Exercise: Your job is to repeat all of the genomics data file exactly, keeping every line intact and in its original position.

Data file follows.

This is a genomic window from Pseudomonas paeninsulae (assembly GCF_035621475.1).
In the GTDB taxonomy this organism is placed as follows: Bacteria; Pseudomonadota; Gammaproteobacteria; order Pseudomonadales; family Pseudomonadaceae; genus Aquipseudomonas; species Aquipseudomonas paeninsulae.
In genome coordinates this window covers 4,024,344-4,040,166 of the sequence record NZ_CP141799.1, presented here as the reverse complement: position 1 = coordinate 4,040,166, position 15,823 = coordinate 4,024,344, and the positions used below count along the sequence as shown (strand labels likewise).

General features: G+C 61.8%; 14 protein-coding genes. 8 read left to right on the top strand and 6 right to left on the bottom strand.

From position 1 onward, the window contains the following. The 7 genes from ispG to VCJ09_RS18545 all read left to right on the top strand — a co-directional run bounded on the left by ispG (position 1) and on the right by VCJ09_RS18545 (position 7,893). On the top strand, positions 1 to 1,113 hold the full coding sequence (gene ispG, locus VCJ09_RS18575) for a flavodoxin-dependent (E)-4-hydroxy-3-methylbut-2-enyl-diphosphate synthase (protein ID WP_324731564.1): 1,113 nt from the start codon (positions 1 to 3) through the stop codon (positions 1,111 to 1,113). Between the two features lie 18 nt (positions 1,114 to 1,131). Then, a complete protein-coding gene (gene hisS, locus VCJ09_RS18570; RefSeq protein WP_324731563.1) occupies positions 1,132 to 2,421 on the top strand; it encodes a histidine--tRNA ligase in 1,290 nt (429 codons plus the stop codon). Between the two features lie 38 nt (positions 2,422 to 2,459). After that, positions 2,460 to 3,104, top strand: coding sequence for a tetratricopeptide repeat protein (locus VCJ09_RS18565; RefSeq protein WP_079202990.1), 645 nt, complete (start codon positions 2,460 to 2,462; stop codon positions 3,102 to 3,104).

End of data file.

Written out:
This is a genomic window from Pseudomonas paeninsulae (assembly GCF_035621475.1).
In the GTDB taxonomy this organism is placed as follows: Bacteria; Pseudomonadota; Gammaproteobacteria; order Pseudomonadales; family Pseudomonadaceae; genus Aquipseudomonas; species Aquipseudomonas paeninsulae.
In genome coordinates this window covers 4,024,344-4,040,166 of the sequence record NZ_CP141799.1, presented here as the reverse complement: position 1 = coordinate 4,040,166, position 15,823 = coordinate 4,024,344, and the positions used below count along the sequence as shown (strand labels likewise).

General features: G+C 61.8%; 14 protein-coding genes. 8 read left to right on the top strand and 6 right to left on the bottom strand.

From position 1 onward, the window contains the following. The 7 genes from ispG to VCJ09_RS18545 all read left to right on the top strand — a co-directional run bounded on the left by ispG (position 1) and on the right by VCJ09_RS18545 (position 7,893). On the top strand, positions 1 to 1,113 hold the full coding sequence (gene ispG, locus VCJ09_RS18575) for a flavodoxin-dependent (E)-4-hydroxy-3-methylbut-2-enyl-diphosphate synthase (protein ID WP_324731564.1): 1,113 nt from the start codon (positions 1 to 3) through the stop codon (positions 1,111 to 1,113). Between the two features lie 18 nt (positions 1,114 to 1,131). Then, a complete protein-coding gene (gene hisS, locus VCJ09_RS18570; RefSeq protein WP_324731563.1) occupies positions 1,132 to 2,421 on the top strand; it encodes a histidine--tRNA ligase in 1,290 nt (429 codons plus the stop codon). Between the two features lie 38 nt (positions 2,422 to 2,459). After that, positions 2,460 to 3,104, top strand: coding sequence for a tetratricopeptide repeat protein (locus VCJ09_RS18565; RefSeq protein WP_079202990.1), 645 nt, complete (start codon positions 2,460 to 2,462; stop codon positions 3,102 to 3,104).